NWMotiv’s editorial staff test drives 27 SUVs, crossovers, and pickups at the 22nd annual NWAPA Mudfest.
by Armin H. Ausejo by Vinnie Nguyen
For 22 years, the middle of April has played host to the Northwest Automotive Press Association (NWAPA)’s annual Mudfest, which pits a group of the latest and greatest sport utility vehicles, crossovers, and pickups on both tarmac and off-road courses to push the limits of each vehicle and crown a “Northwest Outdoor Activity Vehicle of the Year.”
While this was the first time we attended Mudfest as official NWAPA members, I first photographed Mudfest back in 2013 as the official photographer, then passed the torch to Mackey for 2014 and 2015, and he in turn passed it onto Vinnie for this year. Thus, rather than just covering the event in photos, both Mackey and I joined 24 other automotive journalists to test drive each of the 27 vehicles ourselves and vote for what we thought was best in six different categories, along with an overall winner. This year, the entire event took place at The Ridge Motorsports Park in Shelton, Washington. For the tarmac tests on Day 1 of the event, the first portion involved backing into a parking space with “Steve the T-Rex” representing a pedestrian, and then taking the vehicle onto The Ridge’s karting track, which happens to be a scale model of the actual full road course. All but just a few of the vehicles tested had reverse assistance features, such as a back-up camera, perimeter views, and audible alerts. However, due to the size of many of the vehicles (particularly the pick-up trucks), it was very difficult to back up successfully on the first try. On the track, some vehicles performed as expected, while others were definitely surprising. The Mazda CX-3 quickly became a favorite of ours on the track, handling the corners quite well with very responsive steering and throttle. The new Ford Explorer was surprisingly a beast on the track, with plenty of power and quite good handling given the size of the vehicle. On the other hand, the Toyota Tacoma TRD felt much heavier than it really was, and while it’s definitely not made to be a track monster, it did leave us a bit disappointed. We also spent much of the first day testing out the interior features and entertainment options of each vehicle. Coming from an enthusiast point of view, the interior is just as important to us as the handling prowess of each vehicle, especially since we’ve become so used to just replacing the stock stereo system as one of the first modifications we perform on our cars. As all automotive vehicles have evolved over the years, it’s been increasingly difficult to just swap in a single or double DIN stereo, especially with all of the latest touch screens that take up so much of the interior real estate.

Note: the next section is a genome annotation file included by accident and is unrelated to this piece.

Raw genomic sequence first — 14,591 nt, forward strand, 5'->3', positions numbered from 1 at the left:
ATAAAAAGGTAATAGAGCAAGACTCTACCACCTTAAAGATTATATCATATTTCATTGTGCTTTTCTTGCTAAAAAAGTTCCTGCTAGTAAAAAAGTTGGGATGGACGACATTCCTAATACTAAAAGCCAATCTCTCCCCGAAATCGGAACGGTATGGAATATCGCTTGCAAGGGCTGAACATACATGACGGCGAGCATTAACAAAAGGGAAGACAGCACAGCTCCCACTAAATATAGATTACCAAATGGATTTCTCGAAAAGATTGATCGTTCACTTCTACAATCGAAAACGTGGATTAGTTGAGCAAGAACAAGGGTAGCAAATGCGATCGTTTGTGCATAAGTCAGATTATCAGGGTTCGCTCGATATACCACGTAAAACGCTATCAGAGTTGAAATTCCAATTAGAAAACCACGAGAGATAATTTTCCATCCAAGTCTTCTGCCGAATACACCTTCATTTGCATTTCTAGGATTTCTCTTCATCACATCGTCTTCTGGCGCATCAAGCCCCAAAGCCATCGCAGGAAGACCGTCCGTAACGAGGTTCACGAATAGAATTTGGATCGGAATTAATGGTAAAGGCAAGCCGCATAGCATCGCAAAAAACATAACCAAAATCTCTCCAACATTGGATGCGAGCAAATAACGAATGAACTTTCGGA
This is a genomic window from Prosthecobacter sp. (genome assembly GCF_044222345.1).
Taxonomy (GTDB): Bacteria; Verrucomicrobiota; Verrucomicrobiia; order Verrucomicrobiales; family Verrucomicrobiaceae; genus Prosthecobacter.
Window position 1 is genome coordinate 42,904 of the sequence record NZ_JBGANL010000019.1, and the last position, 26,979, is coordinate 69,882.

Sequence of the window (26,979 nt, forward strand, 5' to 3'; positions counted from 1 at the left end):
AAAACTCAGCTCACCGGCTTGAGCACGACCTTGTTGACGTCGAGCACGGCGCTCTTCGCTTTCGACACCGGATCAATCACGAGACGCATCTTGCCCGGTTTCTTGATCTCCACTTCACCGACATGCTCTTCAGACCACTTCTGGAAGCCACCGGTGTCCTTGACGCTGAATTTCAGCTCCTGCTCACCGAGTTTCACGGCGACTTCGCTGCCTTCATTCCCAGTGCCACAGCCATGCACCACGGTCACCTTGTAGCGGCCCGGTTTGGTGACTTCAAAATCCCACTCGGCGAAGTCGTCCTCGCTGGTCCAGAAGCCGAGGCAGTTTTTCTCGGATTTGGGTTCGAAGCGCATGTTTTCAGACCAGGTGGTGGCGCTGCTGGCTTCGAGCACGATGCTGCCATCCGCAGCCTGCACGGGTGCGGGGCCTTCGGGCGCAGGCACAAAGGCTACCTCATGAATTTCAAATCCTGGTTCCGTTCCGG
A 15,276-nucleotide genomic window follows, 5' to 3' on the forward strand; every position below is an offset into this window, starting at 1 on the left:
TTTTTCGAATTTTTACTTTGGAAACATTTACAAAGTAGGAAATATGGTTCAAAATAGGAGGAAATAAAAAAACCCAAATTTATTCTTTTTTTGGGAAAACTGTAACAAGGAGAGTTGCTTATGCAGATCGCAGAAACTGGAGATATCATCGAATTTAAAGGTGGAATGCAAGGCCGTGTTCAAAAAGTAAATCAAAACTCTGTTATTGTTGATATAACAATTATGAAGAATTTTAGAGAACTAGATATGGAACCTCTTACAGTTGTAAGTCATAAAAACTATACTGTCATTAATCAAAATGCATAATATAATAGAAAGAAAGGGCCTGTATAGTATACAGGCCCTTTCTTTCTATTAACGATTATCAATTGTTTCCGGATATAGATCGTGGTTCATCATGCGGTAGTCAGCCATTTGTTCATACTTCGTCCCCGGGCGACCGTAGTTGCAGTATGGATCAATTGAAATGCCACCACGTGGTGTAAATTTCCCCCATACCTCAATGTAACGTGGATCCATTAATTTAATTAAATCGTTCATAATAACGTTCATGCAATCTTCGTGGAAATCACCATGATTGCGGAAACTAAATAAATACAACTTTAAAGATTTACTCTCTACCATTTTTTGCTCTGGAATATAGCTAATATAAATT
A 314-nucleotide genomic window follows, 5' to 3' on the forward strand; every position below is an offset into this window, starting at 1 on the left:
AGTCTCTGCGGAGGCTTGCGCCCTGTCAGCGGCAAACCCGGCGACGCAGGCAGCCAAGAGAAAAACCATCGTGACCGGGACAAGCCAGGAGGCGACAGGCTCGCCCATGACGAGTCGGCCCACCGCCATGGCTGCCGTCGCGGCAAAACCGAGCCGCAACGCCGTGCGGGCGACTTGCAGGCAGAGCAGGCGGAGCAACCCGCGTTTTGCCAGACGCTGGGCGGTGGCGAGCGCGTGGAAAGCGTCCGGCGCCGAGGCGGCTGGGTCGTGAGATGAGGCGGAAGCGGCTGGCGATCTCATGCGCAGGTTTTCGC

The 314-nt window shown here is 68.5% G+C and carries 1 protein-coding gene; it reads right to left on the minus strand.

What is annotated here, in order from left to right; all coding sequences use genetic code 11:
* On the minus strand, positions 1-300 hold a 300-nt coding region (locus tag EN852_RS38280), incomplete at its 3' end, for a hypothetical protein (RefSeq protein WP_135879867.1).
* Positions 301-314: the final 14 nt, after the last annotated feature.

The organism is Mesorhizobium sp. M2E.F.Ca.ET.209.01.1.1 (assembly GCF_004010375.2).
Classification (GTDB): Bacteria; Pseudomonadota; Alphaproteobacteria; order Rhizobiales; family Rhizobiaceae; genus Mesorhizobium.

Some manufacturers clearly did this better than others: both of the Uconnect systems in the Jeep Grand Cherokee and Dodge Ram Rebel were head and shoulders above the rest. The touch screens were quick and responsive, the interface was easy to navigate, and the sound quality was absolutely excellent. On the other hand, Volvo looks like they’re still playing a lot of catch-up, and while their interior is slated for big changes in the next model year, the current ones in the V60 Cross Country and XC60 T6 Drive-E featured both a touchscreen and a center console with more buttons than a recording studio sound board. In just about every vehicle, we turn on our favorite EDM XM Radio station and pumped up the volume for some track tunes, which undoubtedly drowned out some of the tire squeals on the tight corners. The second day comprised of all of the off-road testing, with a custom-built mud course complete with areas for more extreme off-road capabilities. Not all vehicles were allowed on the extreme course, but those that did were subject to steep hills, ruts, and traversing logs, all of which required the use of low-range four-wheel drive and hill assist features. Each vehicle was able to complete the course with little issues, but vehicles like the Subaru Crosstrek and Range Rover Sport HSE definitely stood out in each of their respective classes. While the Jeep Wrangler 75th Anniversary Edition reigned supreme on each of the extreme off-road areas, its lack of interior features and comfort didn’t make it quite as complete of an experience as the Range Rover or the Ram Rebel. The hill descent assist on each of the vehicles was quite impressive, so much to the point where we were instructed not to use it near the end of the day because it was tearing up the downhill portion of the course. Wrapping up Mudfest 2016, we were all treated to some free karting laps, where Mackey ended up leaving Vinnie and I in the dust as we both spun out due to locking up our brakes. It was a fantastic way to end the two days of testing, which crowned the Jeep Grand Cherokee as the 2016 Northwest Outdoor Activity Vehicle of the Year. In the coming days, Mackey and I will be providing mini-reviews of our four favorite vehicles from the event, and I’ll be doing a quick Audi S3 long-term and road trip review as well. Mudfest 2016 was a great inaugural NWAPA event for us, and we’re already looking forward to the next official event.
Event Vehicles Participant List
Compact Utility Vehicle
Premium Compact Utility Vehicle
Family Utility Vehicle
Premium Utility Vehicle
Jeep Grand Cherokee 75th Anniversary Edition